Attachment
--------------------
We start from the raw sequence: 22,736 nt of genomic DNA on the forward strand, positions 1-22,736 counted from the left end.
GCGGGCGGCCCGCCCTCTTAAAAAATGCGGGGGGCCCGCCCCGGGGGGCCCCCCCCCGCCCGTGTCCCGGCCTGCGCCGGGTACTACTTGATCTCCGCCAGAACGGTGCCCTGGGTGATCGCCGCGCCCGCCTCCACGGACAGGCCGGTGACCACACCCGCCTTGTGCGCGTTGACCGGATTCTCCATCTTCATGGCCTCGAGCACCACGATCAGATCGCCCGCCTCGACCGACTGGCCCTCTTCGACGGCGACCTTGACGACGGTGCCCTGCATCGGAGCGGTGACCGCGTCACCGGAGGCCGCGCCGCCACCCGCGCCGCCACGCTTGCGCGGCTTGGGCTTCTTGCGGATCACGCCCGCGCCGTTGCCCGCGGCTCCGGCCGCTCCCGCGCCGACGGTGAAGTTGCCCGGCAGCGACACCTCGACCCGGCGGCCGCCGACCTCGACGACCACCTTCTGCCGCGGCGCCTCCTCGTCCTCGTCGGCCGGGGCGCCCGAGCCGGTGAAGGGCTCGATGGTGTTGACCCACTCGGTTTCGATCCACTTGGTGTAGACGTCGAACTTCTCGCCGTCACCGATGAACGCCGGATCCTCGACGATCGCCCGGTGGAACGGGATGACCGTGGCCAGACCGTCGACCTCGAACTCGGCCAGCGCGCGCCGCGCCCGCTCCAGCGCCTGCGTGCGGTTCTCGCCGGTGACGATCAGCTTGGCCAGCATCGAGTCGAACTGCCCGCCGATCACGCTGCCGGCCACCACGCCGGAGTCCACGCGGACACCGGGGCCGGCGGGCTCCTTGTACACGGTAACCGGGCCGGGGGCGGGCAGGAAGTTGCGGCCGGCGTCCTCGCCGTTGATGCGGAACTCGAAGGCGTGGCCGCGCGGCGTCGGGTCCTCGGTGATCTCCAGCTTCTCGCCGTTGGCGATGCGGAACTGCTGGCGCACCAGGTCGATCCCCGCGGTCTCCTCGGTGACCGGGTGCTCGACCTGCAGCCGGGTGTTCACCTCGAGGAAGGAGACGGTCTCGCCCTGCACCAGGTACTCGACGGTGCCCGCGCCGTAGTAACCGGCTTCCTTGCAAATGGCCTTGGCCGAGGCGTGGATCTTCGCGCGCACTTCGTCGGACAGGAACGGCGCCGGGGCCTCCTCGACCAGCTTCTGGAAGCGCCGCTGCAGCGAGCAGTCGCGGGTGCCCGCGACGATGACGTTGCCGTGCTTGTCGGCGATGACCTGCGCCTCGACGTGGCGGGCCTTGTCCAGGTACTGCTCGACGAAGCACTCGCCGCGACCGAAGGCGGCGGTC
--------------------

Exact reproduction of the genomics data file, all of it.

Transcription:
We start from the raw sequence: 22,736 nt of genomic DNA on the forward strand, positions 1-22,736 counted from the left end.
GCGGGCGGCCCGCCCTCTTAAAAAATGCGGGGGGCCCGCCCCGGGGGGCCCCCCCCCGCCCGTGTCCCGGCCTGCGCCGGGTACTACTTGATCTCCGCCAGAACGGTGCCCTGGGTGATCGCCGCGCCCGCCTCCACGGACAGGCCGGTGACCACACCCGCCTTGTGCGCGTTGACCGGATTCTCCATCTTCATGGCCTCGAGCACCACGATCAGATCGCCCGCCTCGACCGACTGGCCCTCTTCGACGGCGACCTTGACGACGGTGCCCTGCATCGGAGCGGTGACCGCGTCACCGGAGGCCGCGCCGCCACCCGCGCCGCCACGCTTGCGCGGCTTGGGCTTCTTGCGGATCACGCCCGCGCCGTTGCCCGCGGCTCCGGCCGCTCCCGCGCCGACGGTGAAGTTGCCCGGCAGCGACACCTCGACCCGGCGGCCGCCGACCTCGACGACCACCTTCTGCCGCGGCGCCTCCTCGTCCTCGTCGGCCGGGGCGCCCGAGCCGGTGAAGGGCTCGATGGTGTTGACCCACTCGGTTTCGATCCACTTGGTGTAGACGTCGAACTTCTCGCCGTCACCGATGAACGCCGGATCCTCGACGATCGCCCGGTGGAACGGGATGACCGTGGCCAGACCGTCGACCTCGAACTCGGCCAGCGCGCGCCGCGCCCGCTCCAGCGCCTGCGTGCGGTTCTCGCCGGTGACGATCAGCTTGGCCAGCATCGAGTCGAACTGCCCGCCGATCACGCTGCCGGCCACCACGCCGGAGTCCACGCGGACACCGGGGCCGGCGGGCTCCTTGTACACGGTAACCGGGCCGGGGGCGGGCAGGAAGTTGCGGCCGGCGTCCTCGCCGTTGATGCGGAACTCGAAGGCGTGGCCGCGCGGCGTCGGGTCCTCGGTGATCTCCAGCTTCTCGCCGTTGGCGATGCGGAACTGCTGGCGCACCAGGTCGATCCCCGCGGTCTCCTCGGTGACCGGGTGCTCGACCTGCAGCCGGGTGTTCACCTCGAGGAAGGAGACGGTCTCGCCCTGCACCAGGTACTCGACGGTGCCCGCGCCGTAGTAACCGGCTTCCTTGCAAATGGCCTTGGCCGAGGCGTGGATCTTCGCGCGCACTTCGTCGGACAGGAACGGCGCCGGGGCCTCCTCGACCAGCTTCTGGAAGCGCCGCTGCAGCGAGCAGTCGCGGGTGCCCGCGACGATGACGTTGCCGTGCTTGTCGGCGATGACCTGCGCCTCGACGTGGCGGGCCTTGTCCAGGTACTGCTCGACGAAGCACTCGCCGCGACCGAAGGCGGCGGTC